How to Give Charismatic and Persuasive Presentations That Can Change Your Life

How to Give Charismatic and Persuasive Presentations That Can Change Your Life

Most folks know that the fear of public speaking ranks higher than the fear of death – DEATH! – and anyone that’s ever had to give a presentation in front of a crowd knows that sinking feeling of anxiety and stress in the lead up to the big event.

At the same time, it’s almost impossible to enjoy any real success in your life or your career without being able to present your ideas effectively. Whether or not you have to present these ideas to a handful of coworkers or a packed house seminar is irrelevant – you’re going to need to learn how to prepare charismatic and persuasive presentations that can change the trajectory of your life forever.

Think about the most successful people in our world and their ability to command an audience with ease, making the act of public speaking look almost effortless and conversational. Every single superstar in any industry has a way of “working the crowd” that the rest of us would love nothing more than to master our own.

With the inside information below you will be able to immediately improve your presentations and your speeches, changing the way you see the crowd – and the way the crowd sees you – forever.

Let’s dig right in!

Frame and Ground Your Story

It’s absolutely IMPOSSIBLE to give a charismatic and persuasive speech or presentation without being able to bring something exciting to the table, even if the underlying “reality” of what you have to talk about is anything but energizing.

Because they understand the power of framing and grounding the expectations of their audience, the odds are pretty good that titans of public speaking like Steve Jobs and Tony Robbins could absolutely crush giving a presentation about life insurance.

Feed your audience exciting, entertaining, and engaging content and 90% of the presentation battle is already won.

Forget About Facts and Focus on Emotion

Human beings are hardwired to respond to story as opposed to being bludgeoned to death with dry facts and figures that most people aren’t going to remember or retain 30 seconds after you shut down your presentation.

The world’s best communicators understand the power of story – our oldest and most primal form of conversation in group settings – and harness it to improve their presentations.

Find the emotional hot buttons of what you have to share, take your audience on a roller coaster story that has highs and lows, and don’t be afraid to inject a little more energy and emotion into your content by focusing on stories and throwing facts and figures (as much as possible) right out the window – unless they serve your story in some way.

Reverse Engineer Successful Speeches

The best athletes in the world study hours upon hours of film not only of themselves performing when it matters most but also studying their competitors and their idols and how they handle the heat of competition.

Thanks to YouTube, TED Talks, and only about a million other online video libraries you should have no trouble whatsoever finding amazing speeches and presentations that you can dissect and learn from.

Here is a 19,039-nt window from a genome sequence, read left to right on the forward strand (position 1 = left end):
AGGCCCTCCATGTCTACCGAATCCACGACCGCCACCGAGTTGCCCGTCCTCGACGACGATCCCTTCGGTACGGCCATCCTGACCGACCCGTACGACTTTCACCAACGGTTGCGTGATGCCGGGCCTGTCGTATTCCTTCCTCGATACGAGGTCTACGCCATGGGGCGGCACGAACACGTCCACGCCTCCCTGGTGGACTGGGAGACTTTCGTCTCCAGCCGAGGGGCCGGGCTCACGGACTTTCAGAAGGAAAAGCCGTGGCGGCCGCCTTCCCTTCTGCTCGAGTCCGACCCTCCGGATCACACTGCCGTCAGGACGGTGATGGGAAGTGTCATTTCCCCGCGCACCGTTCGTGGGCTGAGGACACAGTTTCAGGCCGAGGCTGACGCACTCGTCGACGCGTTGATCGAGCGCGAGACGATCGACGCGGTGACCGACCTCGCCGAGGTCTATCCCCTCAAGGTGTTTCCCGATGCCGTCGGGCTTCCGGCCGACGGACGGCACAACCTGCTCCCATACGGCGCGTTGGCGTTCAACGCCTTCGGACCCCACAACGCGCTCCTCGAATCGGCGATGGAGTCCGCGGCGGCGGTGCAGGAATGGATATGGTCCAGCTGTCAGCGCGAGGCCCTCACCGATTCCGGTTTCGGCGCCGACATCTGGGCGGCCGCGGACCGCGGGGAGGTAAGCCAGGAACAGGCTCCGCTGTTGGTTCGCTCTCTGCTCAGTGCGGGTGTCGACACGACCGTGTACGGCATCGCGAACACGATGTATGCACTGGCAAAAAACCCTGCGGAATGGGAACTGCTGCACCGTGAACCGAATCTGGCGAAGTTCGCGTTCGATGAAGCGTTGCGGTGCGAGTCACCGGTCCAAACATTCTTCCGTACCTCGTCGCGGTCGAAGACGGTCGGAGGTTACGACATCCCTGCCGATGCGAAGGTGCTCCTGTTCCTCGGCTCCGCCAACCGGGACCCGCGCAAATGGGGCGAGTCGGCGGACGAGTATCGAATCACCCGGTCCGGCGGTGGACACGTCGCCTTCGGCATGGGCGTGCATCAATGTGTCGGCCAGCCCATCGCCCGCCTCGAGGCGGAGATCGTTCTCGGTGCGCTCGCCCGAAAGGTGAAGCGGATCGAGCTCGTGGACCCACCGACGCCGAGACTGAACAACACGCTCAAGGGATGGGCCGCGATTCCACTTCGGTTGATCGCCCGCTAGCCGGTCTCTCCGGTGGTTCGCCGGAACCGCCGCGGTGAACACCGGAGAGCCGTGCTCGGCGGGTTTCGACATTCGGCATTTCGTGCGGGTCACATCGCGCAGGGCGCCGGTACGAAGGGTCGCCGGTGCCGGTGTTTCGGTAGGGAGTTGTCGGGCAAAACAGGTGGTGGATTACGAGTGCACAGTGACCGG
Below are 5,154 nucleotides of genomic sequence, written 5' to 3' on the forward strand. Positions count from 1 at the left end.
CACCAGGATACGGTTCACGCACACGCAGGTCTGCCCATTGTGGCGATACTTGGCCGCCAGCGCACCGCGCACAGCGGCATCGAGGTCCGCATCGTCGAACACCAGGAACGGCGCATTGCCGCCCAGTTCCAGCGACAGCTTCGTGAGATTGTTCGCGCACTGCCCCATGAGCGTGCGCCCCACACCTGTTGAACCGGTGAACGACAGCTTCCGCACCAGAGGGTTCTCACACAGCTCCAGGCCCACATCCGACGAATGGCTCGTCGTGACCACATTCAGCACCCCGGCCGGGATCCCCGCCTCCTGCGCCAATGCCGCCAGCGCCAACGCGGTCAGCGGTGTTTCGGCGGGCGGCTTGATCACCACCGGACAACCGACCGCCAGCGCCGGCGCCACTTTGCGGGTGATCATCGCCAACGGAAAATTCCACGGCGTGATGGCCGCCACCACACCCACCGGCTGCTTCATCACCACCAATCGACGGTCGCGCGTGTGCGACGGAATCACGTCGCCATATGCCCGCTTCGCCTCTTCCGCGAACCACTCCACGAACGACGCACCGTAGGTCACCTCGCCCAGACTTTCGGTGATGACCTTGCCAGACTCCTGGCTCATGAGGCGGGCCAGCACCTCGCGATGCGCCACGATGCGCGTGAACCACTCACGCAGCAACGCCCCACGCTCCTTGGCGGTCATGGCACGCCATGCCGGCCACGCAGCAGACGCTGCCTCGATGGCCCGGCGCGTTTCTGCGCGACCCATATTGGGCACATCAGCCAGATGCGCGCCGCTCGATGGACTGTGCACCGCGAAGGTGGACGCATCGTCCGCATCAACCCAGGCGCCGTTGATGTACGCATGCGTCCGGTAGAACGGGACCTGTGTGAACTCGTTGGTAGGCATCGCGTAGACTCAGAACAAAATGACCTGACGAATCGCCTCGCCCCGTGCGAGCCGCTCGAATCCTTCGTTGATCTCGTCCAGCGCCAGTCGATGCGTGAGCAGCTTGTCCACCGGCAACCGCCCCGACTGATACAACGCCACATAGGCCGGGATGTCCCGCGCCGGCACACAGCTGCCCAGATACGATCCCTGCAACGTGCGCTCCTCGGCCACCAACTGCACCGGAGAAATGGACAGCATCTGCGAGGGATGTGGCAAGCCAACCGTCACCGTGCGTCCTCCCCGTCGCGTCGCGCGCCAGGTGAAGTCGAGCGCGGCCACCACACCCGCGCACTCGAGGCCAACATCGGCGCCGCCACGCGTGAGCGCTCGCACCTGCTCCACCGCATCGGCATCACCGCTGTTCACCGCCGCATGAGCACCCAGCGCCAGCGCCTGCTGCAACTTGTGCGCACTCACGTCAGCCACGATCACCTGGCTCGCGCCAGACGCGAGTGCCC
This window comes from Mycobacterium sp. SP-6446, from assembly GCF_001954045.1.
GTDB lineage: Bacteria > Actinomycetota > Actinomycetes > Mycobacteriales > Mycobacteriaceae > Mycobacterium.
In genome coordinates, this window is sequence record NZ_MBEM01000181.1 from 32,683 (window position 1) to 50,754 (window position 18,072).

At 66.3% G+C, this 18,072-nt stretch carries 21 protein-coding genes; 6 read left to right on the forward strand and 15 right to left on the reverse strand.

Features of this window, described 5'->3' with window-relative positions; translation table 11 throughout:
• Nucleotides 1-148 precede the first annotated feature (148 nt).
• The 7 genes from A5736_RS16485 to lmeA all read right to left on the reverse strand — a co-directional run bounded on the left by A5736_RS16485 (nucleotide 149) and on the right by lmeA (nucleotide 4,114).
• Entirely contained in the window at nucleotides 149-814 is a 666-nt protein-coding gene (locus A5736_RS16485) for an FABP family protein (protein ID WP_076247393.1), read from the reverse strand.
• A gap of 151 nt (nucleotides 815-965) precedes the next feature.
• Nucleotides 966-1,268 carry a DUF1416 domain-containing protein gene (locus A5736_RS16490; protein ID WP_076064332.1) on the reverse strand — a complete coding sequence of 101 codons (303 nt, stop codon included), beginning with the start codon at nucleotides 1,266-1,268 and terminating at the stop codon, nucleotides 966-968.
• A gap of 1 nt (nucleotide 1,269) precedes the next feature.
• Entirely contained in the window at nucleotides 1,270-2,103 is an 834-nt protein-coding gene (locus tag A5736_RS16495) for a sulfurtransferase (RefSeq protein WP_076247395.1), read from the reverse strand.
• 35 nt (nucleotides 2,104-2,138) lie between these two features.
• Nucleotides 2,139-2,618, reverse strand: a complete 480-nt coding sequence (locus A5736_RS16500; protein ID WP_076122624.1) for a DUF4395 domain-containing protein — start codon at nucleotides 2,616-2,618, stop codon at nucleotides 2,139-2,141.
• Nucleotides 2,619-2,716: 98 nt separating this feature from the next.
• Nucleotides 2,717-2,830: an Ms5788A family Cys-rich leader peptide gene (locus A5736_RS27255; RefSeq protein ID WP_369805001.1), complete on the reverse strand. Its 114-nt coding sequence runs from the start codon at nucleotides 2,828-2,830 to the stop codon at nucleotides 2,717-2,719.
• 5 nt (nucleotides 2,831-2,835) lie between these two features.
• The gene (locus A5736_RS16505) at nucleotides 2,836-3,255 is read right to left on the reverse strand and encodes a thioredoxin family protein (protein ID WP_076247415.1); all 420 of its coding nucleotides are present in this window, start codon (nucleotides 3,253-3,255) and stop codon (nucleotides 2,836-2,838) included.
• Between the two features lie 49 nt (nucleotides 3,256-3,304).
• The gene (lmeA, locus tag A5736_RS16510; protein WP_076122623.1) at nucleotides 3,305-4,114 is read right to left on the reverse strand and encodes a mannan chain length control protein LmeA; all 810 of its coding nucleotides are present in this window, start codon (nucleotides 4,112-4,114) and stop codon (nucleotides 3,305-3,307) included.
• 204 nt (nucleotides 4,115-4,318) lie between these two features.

You don’t even necessarily have to focus on speeches that revolve around the kind of presentation you are giving or the content that you want to deliver.

What you want to do is find the underlying structure of successful speeches – how they begin their presentation, the space they give their most valuable pieces of content to breathe for the audience to digest, when they tell jokes and when they get serious, and how they bring everything home at the end – and then create your own framework or “scaffolding” that you can build your own presentations off of.

Rehearse, Rehearse, Rehearse!

This is easily the most challenging thing you’ll ever have to do, especially since so many people are hardwired not to give presentations and potentially embarrass themselves along the way, but it’s also the most important thing you can do to improve your presentation effectiveness.

Like everything else in life, the more you present the better you get, the more you learn, and the more experience you have under your belt.

You’ll learn how to feel out a crowd, how to speed up or stretch out your content, and how to win back audiences that you might feel tuning you out – as well as how to land knockout punches when you really want to persuade someone to your way of thinking.

Don’t Use Media As a Crutch

PowerPoint is an amazing tool for sure but far too many newbie presenters rely on their presentation media as a crutch or a shield to hide behind, leaning into their presentation media when they should be out front and center telling stories, engaging with their audience, and only falling back on media when it helps to punch up the effectiveness of the content being communicated.

Think of PowerPoint and other presentation media as salt and pepper for your speech or presentation. A little bit goes a long way and should never mask the underlying flavors of what you’re trying to get across!

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(Almost) Everything you need to know to give the speech or presentation of your life.